Being able to drift a corner is a great feeling when you nail it. Breaking grip with both wheels drifting together – off the brakes, at speed and in control– is arguably one of the hardest skills you can master, yet get it right and it’s also one of the most fun and rewarding. Here's how to do it.
1. Plan ahead
Look for turns that are relatively smooth and provide you with the space to drift wide without hitting trees or rocks.
Set up your turn early, giving yourself room to relax as you cut the apex, and then push the tyres to drift out wide on the exit.
2. Push it
Push the front hard as you enter the apex, then back off it as you first feel the tyre start to break grip, by moving your weight slightly towards the rear of the bike – this should cause the back tyre to follow.
Steer into the drift and try to feel where your weight needs to be. As a rule of thumb, you don’t want the front weighted too lightly or it’ll wash out.
3. Mid is good
Make the most of the winter and don’t avoid wet and muddy rides – it’s far easier to practise drifting corners when the ground is soaking wet and muddy!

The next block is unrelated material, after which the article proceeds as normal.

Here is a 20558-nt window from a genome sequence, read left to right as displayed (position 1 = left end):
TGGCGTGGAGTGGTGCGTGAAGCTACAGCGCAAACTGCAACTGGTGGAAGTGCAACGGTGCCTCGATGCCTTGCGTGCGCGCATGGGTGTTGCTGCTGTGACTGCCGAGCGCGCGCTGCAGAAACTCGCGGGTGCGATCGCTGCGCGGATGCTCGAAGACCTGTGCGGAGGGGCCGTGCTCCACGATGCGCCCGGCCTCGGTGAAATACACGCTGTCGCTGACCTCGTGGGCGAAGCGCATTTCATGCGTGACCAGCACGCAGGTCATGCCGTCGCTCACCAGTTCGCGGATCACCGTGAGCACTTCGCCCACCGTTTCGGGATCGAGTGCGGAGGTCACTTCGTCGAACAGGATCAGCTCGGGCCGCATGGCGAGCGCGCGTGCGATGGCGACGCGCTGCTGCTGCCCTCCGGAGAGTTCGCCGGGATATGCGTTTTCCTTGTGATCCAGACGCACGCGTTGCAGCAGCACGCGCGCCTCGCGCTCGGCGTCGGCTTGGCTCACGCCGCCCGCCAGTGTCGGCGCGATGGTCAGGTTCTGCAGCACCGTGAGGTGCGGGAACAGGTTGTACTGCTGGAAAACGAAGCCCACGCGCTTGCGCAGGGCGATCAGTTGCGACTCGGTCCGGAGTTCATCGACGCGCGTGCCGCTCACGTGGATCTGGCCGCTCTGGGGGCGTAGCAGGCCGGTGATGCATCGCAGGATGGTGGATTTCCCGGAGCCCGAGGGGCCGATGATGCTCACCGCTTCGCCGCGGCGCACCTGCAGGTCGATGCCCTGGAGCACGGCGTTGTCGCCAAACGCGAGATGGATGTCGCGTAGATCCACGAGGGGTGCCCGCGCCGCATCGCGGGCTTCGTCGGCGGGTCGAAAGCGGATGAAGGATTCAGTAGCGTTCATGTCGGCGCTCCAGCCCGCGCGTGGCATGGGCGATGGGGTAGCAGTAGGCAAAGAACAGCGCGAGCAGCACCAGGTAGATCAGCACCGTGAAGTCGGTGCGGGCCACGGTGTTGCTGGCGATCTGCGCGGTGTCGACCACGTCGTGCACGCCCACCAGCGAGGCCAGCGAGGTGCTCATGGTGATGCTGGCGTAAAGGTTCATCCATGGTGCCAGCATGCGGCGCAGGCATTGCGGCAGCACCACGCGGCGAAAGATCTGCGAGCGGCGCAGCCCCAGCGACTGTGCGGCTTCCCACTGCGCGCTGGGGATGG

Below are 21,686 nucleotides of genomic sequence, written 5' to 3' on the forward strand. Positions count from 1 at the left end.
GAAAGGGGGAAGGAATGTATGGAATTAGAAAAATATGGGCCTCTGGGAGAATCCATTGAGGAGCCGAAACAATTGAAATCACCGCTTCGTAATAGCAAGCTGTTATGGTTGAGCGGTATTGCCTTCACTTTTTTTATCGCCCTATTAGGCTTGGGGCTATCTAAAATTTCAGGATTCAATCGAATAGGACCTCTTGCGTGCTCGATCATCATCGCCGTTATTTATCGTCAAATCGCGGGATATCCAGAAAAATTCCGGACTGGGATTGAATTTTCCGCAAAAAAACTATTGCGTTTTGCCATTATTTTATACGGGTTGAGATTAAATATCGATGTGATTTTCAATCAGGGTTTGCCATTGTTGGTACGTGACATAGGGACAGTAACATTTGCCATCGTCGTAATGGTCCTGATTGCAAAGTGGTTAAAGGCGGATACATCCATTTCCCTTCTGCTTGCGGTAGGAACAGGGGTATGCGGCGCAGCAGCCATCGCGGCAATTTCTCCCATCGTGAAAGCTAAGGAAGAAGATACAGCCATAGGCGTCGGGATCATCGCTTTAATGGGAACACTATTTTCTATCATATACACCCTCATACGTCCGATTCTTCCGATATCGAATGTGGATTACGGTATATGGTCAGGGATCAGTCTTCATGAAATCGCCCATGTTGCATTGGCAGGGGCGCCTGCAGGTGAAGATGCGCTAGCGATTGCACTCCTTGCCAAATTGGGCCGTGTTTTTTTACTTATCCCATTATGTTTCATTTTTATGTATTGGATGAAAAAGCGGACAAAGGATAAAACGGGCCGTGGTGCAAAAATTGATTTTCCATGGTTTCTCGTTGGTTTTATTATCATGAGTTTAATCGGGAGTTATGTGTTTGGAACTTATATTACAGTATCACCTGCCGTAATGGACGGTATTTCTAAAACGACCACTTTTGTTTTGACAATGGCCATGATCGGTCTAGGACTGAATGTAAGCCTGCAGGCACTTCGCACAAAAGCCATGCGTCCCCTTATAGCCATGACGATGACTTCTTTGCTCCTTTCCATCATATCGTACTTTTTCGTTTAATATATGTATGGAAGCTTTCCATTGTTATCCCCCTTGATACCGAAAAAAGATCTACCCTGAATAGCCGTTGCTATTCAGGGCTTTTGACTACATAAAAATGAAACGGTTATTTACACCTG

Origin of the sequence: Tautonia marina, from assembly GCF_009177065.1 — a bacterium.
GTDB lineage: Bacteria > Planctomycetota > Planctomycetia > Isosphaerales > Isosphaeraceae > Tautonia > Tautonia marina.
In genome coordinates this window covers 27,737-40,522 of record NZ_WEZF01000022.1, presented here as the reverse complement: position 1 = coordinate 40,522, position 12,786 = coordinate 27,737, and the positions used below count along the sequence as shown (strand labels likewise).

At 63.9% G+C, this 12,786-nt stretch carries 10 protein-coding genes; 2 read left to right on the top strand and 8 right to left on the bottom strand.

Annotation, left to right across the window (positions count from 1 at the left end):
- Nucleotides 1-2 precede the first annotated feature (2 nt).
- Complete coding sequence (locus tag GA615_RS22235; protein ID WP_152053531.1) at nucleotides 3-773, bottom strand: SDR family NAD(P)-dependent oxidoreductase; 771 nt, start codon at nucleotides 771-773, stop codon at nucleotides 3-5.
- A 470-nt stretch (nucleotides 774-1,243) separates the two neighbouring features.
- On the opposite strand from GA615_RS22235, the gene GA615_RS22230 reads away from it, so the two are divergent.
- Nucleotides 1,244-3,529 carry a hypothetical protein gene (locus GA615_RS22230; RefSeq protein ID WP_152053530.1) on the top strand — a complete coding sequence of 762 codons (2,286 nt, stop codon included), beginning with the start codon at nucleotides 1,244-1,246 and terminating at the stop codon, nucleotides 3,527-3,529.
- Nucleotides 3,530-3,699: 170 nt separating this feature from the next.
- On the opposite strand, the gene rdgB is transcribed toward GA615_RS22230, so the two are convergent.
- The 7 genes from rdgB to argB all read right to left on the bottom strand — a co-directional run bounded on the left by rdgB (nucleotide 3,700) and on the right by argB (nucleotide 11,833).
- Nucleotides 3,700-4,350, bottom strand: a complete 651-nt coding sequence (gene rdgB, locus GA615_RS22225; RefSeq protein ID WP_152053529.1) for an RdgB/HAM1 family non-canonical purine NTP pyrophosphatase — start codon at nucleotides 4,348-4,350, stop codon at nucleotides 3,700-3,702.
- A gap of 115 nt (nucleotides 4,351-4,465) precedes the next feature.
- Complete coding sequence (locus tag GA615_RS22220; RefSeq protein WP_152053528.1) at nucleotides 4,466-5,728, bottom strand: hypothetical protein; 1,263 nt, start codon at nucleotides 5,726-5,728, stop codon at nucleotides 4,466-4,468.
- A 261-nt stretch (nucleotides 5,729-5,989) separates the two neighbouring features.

You break grip at lower speeds, must work harder to control the drift and if you fall then the ground is softer.
When you’ve mastered the mud, you can try the higher speeds and consequences of drifting in the dry.
4. Look for the catch
If you can see a bank or camber on the outside of a turn that’ll catch you, it’s much easier to commit. Pushing so hard that both tyres break grip is less nerve-wracking when you know that you’ll always drift out to the catch, which will pick the bike back up, rather than going down in flames!
Profile: Rowan Sorrell
Job: Elite level racer and professional track builder
Credentials: Rowan has been racing for years and also runs trail building firm Back on Track. He knows a thing or two about riding hard and fast, as can be seen from his trails at BikePark Wales.